Study Results IUD


Placing procedure in time: from start (A) till end (D). Temperature raising.

  • Veen PHE van der. Viscero-cutaneous reflexes in relation to abdominal and pelvic pain. A study from 1982 in females with IUD insertions. Thermography international. 2013;23(3): 87-92 Available at:
  • http://

AIM of the STUDY
The aim of this study was to establish whether there is a relationship between a specific area of the abdominal wall and the uterus as the accompanying organ. The null hypothesis in this study was: the uterus has no specific area of skin which relates to viscero- cutaneous reactivity. The study had to able to take place in a G.P.'s practice, and had to comply with strict medical ethics requirements (a medical ethics review board did not exist at that time), particularly the study must not constitute any risk or cause any discomfort to the participants.
The target group consisted of 31 healthy women between 20 and 45 years of age who wanted an IUD inserted or replaced. The study took place in a G.P.'s practice where IUDs had already been inserted over a period of many years.
The IUD-insertion procedure was not changed during the study. After oral consent had been obtained from the patient, infrared thermographic images were recorded of the the abdominal wall immediately before and after IUD insertion.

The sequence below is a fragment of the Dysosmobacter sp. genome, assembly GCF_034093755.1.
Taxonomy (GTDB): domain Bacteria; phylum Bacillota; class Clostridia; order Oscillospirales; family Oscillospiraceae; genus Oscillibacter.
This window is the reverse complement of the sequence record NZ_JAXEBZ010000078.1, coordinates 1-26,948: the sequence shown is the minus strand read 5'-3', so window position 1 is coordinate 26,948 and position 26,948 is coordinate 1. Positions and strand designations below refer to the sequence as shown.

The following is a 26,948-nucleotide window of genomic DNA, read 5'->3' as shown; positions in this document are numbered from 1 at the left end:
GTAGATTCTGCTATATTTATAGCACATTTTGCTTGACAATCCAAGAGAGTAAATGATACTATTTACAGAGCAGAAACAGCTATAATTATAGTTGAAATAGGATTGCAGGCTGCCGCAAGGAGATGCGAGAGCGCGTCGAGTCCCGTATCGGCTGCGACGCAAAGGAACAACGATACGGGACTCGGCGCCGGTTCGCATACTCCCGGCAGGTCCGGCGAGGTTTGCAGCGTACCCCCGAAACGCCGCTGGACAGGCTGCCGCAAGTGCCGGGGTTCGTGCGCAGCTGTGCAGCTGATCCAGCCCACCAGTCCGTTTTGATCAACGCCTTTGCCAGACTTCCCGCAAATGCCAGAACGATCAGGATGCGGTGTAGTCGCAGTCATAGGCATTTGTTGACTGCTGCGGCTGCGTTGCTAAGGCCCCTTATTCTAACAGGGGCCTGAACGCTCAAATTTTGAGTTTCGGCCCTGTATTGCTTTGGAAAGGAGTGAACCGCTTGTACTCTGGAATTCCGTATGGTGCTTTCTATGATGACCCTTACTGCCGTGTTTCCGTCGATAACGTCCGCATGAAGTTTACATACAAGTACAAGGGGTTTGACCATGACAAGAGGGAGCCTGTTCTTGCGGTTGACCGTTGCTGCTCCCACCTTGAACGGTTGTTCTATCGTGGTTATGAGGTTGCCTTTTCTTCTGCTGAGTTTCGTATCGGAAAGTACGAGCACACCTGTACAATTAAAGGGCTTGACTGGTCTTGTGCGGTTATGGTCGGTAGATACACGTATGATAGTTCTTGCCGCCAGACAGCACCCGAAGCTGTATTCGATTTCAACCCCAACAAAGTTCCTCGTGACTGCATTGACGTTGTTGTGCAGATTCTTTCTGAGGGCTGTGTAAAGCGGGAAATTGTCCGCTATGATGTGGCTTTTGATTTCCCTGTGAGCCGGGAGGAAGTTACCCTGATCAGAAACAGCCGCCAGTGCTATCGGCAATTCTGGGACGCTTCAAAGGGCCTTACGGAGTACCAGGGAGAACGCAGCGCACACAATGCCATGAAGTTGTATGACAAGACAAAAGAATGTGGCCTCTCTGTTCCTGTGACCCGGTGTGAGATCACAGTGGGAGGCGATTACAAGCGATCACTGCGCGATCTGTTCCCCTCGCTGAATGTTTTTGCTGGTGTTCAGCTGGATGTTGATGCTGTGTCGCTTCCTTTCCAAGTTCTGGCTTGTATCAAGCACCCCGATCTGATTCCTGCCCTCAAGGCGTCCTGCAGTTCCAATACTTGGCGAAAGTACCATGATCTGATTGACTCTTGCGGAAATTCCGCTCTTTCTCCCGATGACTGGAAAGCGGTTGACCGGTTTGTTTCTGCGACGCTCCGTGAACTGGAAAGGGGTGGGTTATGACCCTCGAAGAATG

STATISTICS: The average temperatures of four areas were measured and analysed in 1982 and 2012 with the Wilcoxon Signed Rank test.
RESULTS: There is one specific area where the skin temperature changes significantly more than elsewhere (p<0.001). This area is the same area as the one in which temperature changes have been measured in a study with pregnant women.
CONCLUSIONS: The null hypothesis must be rejected. This study shows the potential of mapping 'referred zones' with infrared thermography. The findings also question abdominal wall pain as an independent disease entity. Changes of inner organs should be considered as cause of abdominal wall pain.


Published on 30/10/2016 by Henk